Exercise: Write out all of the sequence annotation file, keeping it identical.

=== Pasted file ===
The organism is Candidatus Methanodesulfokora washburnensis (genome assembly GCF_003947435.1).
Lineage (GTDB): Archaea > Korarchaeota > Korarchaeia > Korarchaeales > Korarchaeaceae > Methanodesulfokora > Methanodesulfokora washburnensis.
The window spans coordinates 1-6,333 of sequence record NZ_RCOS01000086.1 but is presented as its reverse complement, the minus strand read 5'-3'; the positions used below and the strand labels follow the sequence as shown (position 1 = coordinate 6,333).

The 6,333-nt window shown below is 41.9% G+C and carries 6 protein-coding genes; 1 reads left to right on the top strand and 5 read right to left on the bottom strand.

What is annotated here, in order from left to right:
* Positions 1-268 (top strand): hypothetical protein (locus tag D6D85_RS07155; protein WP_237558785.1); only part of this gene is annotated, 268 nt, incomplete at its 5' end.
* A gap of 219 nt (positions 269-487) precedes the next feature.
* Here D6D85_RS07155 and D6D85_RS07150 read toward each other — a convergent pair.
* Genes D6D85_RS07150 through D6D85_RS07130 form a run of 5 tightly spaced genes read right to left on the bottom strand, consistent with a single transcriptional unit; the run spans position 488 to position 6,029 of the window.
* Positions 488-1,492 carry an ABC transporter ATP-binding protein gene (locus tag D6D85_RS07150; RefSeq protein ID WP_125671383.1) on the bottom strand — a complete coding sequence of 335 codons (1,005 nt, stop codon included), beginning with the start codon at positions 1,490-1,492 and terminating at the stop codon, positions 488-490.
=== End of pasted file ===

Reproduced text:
The organism is Candidatus Methanodesulfokora washburnensis (genome assembly GCF_003947435.1).
Lineage (GTDB): Archaea > Korarchaeota > Korarchaeia > Korarchaeales > Korarchaeaceae > Methanodesulfokora > Methanodesulfokora washburnensis.
The window spans coordinates 1-6,333 of sequence record NZ_RCOS01000086.1 but is presented as its reverse complement, the minus strand read 5'-3'; the positions used below and the strand labels follow the sequence as shown (position 1 = coordinate 6,333).

The 6,333-nt window shown below is 41.9% G+C and carries 6 protein-coding genes; 1 reads left to right on the top strand and 5 read right to left on the bottom strand.

What is annotated here, in order from left to right:
* Positions 1-268 (top strand): hypothetical protein (locus tag D6D85_RS07155; protein WP_237558785.1); only part of this gene is annotated, 268 nt, incomplete at its 5' end.
* A gap of 219 nt (positions 269-487) precedes the next feature.
* Here D6D85_RS07155 and D6D85_RS07150 read toward each other — a convergent pair.
* Genes D6D85_RS07150 through D6D85_RS07130 form a run of 5 tightly spaced genes read right to left on the bottom strand, consistent with a single transcriptional unit; the run spans position 488 to position 6,029 of the window.
* Positions 488-1,492 carry an ABC transporter ATP-binding protein gene (locus tag D6D85_RS07150; RefSeq protein ID WP_125671383.1) on the bottom strand — a complete coding sequence of 335 codons (1,005 nt, stop codon included), beginning with the start codon at positions 1,490-1,492 and terminating at the stop codon, positions 488-490.